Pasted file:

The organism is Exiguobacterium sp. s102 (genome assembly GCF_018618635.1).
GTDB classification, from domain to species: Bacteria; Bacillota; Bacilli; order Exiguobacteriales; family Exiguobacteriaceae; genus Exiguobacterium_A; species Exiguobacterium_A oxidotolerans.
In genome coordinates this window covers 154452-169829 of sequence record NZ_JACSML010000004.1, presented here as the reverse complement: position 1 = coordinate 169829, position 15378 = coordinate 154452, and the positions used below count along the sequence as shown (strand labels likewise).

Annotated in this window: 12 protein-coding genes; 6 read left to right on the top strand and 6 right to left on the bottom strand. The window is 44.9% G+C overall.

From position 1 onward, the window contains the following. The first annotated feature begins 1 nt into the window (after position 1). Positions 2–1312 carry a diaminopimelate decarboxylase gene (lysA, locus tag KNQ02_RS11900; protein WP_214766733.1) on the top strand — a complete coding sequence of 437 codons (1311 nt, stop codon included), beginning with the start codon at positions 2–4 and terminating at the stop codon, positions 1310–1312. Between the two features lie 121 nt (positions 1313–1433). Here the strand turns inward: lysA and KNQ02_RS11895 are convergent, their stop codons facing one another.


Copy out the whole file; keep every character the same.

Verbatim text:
The organism is Exiguobacterium sp. s102 (genome assembly GCF_018618635.1).
GTDB classification, from domain to species: Bacteria; Bacillota; Bacilli; order Exiguobacteriales; family Exiguobacteriaceae; genus Exiguobacterium_A; species Exiguobacterium_A oxidotolerans.
In genome coordinates this window covers 154452-169829 of sequence record NZ_JACSML010000004.1, presented here as the reverse complement: position 1 = coordinate 169829, position 15378 = coordinate 154452, and the positions used below count along the sequence as shown (strand labels likewise).

Annotated in this window: 12 protein-coding genes; 6 read left to right on the top strand and 6 right to left on the bottom strand. The window is 44.9% G+C overall.

From position 1 onward, the window contains the following. The first annotated feature begins 1 nt into the window (after position 1). Positions 2–1312 carry a diaminopimelate decarboxylase gene (lysA, locus tag KNQ02_RS11900; protein WP_214766733.1) on the top strand — a complete coding sequence of 437 codons (1311 nt, stop codon included), beginning with the start codon at positions 2–4 and terminating at the stop codon, positions 1310–1312. Between the two features lie 121 nt (positions 1313–1433). Here the strand turns inward: lysA and KNQ02_RS11895 are convergent, their stop codons facing one another.